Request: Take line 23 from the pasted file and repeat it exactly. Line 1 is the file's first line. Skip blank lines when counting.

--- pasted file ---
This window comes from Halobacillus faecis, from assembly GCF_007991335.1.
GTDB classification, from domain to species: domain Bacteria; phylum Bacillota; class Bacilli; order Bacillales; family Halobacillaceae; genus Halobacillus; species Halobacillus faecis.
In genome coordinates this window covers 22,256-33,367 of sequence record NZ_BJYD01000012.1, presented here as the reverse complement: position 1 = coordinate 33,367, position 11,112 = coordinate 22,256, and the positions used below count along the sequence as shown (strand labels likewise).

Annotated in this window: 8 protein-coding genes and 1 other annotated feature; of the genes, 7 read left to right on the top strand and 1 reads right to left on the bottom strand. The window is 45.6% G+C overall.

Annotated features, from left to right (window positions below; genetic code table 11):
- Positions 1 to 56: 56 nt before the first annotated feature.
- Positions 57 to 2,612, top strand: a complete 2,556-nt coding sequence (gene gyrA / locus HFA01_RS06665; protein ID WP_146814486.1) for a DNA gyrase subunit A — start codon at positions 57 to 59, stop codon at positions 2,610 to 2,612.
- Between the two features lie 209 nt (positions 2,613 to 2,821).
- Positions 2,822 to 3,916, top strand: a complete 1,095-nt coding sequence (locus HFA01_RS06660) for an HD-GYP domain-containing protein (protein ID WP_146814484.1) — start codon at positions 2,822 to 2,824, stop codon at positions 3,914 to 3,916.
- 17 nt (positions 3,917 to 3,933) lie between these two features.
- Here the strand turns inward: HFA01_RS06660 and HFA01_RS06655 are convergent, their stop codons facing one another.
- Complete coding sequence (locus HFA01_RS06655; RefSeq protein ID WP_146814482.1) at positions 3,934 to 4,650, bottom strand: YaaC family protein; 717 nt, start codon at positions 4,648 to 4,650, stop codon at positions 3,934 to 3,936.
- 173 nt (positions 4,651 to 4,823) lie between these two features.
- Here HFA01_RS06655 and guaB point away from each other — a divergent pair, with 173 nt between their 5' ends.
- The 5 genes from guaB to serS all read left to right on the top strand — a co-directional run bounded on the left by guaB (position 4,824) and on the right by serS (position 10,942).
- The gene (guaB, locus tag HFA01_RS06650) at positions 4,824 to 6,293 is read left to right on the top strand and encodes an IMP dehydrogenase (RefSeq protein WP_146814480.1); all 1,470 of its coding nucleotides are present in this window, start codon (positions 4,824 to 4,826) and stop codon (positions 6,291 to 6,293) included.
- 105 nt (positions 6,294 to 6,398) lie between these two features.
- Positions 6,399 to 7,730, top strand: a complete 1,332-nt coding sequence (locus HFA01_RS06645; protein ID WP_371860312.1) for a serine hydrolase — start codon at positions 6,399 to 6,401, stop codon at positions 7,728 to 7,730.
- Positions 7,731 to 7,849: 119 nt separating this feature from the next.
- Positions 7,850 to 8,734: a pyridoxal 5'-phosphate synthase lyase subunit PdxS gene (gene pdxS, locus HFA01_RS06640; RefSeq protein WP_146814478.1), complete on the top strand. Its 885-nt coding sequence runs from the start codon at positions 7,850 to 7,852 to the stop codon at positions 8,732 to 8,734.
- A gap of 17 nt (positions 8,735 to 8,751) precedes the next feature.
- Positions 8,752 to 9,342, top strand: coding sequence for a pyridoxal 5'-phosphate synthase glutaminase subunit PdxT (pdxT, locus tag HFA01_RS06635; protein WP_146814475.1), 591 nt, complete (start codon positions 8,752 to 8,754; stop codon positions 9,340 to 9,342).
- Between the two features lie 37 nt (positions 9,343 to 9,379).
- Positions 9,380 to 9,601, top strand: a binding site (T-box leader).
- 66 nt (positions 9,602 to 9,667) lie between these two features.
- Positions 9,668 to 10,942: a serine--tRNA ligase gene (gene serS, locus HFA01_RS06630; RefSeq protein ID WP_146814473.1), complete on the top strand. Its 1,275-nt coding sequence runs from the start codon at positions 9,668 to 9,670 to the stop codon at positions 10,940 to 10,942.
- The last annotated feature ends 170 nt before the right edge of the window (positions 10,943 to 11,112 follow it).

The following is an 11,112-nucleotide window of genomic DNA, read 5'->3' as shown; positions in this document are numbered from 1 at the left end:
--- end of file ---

- Between the two features lie 37 nt (positions 9,343 to 9,379).